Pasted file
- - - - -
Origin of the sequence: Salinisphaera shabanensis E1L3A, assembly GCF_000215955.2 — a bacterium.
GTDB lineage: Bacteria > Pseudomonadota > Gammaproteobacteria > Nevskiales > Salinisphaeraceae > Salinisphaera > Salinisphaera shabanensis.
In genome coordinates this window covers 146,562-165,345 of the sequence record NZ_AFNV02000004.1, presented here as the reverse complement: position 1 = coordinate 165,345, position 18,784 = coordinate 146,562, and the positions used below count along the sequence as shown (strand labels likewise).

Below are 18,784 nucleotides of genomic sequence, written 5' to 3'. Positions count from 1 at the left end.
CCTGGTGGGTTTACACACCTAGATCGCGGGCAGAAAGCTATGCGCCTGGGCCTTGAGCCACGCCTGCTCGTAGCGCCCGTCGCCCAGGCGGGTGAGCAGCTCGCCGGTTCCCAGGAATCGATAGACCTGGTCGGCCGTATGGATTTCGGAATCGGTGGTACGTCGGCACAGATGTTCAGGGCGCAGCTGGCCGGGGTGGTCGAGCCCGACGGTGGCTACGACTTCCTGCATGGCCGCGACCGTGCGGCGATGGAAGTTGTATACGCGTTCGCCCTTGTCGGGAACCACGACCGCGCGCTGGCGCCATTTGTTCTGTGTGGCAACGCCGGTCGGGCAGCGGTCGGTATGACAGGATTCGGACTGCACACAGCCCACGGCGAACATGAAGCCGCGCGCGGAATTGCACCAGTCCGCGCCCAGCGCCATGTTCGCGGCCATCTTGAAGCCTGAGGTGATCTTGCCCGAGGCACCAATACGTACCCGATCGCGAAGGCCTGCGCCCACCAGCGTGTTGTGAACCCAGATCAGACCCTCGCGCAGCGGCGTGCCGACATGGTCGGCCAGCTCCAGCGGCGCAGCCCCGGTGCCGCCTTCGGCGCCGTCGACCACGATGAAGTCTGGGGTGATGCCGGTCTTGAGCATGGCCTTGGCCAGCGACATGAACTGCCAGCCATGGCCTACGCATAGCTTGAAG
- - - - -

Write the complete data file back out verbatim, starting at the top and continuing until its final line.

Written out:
Origin of the sequence: Salinisphaera shabanensis E1L3A, assembly GCF_000215955.2 — a bacterium.
GTDB lineage: Bacteria > Pseudomonadota > Gammaproteobacteria > Nevskiales > Salinisphaeraceae > Salinisphaera > Salinisphaera shabanensis.
In genome coordinates this window covers 146,562-165,345 of the sequence record NZ_AFNV02000004.1, presented here as the reverse complement: position 1 = coordinate 165,345, position 18,784 = coordinate 146,562, and the positions used below count along the sequence as shown (strand labels likewise).

Below are 18,784 nucleotides of genomic sequence, written 5' to 3'. Positions count from 1 at the left end.
CCTGGTGGGTTTACACACCTAGATCGCGGGCAGAAAGCTATGCGCCTGGGCCTTGAGCCACGCCTGCTCGTAGCGCCCGTCGCCCAGGCGGGTGAGCAGCTCGCCGGTTCCCAGGAATCGATAGACCTGGTCGGCCGTATGGATTTCGGAATCGGTGGTACGTCGGCACAGATGTTCAGGGCGCAGCTGGCCGGGGTGGTCGAGCCCGACGGTGGCTACGACTTCCTGCATGGCCGCGACCGTGCGGCGATGGAAGTTGTATACGCGTTCGCCCTTGTCGGGAACCACGACCGCGCGCTGGCGCCATTTGTTCTGTGTGGCAACGCCGGTCGGGCAGCGGTCGGTATGACAGGATTCGGACTGCACACAGCCCACGGCGAACATGAAGCCGCGCGCGGAATTGCACCAGTCCGCGCCCAGCGCCATGTTCGCGGCCATCTTGAAGCCTGAGGTGATCTTGCCCGAGGCACCAATACGTACCCGATCGCGAAGGCCTGCGCCCACCAGCGTGTTGTGAACCCAGATCAGACCCTCGCGCAGCGGCGTGCCGACATGGTCGGCCAGCTCCAGCGGCGCAGCCCCGGTGCCGCCTTCGGCGCCGTCGACCACGATGAAGTCTGGGGTGATGCCGGTCTTGAGCATGGCCTTGGCCAGCGACATGAACTGCCAGCCATGGCCTACGCATAGCTTGAAG